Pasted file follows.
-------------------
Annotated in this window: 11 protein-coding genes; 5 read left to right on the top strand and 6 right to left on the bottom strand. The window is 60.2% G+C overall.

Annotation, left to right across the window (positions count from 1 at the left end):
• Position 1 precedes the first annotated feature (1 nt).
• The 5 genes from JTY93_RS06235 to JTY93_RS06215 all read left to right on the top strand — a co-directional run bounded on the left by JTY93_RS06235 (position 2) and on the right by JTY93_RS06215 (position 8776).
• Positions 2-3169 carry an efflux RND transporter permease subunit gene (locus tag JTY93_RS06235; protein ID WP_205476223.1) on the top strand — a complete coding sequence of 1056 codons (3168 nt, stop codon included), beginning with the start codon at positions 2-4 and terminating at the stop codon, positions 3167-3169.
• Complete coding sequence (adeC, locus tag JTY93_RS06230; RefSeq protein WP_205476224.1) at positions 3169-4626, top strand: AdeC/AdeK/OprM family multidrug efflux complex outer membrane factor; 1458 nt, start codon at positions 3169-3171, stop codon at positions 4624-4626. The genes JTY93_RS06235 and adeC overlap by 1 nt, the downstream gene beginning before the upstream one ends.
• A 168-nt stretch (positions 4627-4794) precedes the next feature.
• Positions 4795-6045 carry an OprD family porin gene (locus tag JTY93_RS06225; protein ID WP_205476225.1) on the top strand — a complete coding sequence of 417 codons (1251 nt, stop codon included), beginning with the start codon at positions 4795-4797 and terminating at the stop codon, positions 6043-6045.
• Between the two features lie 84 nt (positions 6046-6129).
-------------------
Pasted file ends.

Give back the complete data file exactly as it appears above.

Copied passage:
Annotated in this window: 11 protein-coding genes; 5 read left to right on the top strand and 6 right to left on the bottom strand. The window is 60.2% G+C overall.

Annotation, left to right across the window (positions count from 1 at the left end):
• Position 1 precedes the first annotated feature (1 nt).
• The 5 genes from JTY93_RS06235 to JTY93_RS06215 all read left to right on the top strand — a co-directional run bounded on the left by JTY93_RS06235 (position 2) and on the right by JTY93_RS06215 (position 8776).
• Positions 2-3169 carry an efflux RND transporter permease subunit gene (locus tag JTY93_RS06235; protein ID WP_205476223.1) on the top strand — a complete coding sequence of 1056 codons (3168 nt, stop codon included), beginning with the start codon at positions 2-4 and terminating at the stop codon, positions 3167-3169.
• Complete coding sequence (adeC, locus tag JTY93_RS06230; RefSeq protein WP_205476224.1) at positions 3169-4626, top strand: AdeC/AdeK/OprM family multidrug efflux complex outer membrane factor; 1458 nt, start codon at positions 3169-3171, stop codon at positions 4624-4626. The genes JTY93_RS06235 and adeC overlap by 1 nt, the downstream gene beginning before the upstream one ends.
• A 168-nt stretch (positions 4627-4794) precedes the next feature.
• Positions 4795-6045 carry an OprD family porin gene (locus tag JTY93_RS06225; protein ID WP_205476225.1) on the top strand — a complete coding sequence of 417 codons (1251 nt, stop codon included), beginning with the start codon at positions 4795-4797 and terminating at the stop codon, positions 6043-6045.
• Between the two features lie 84 nt (positions 6046-6129).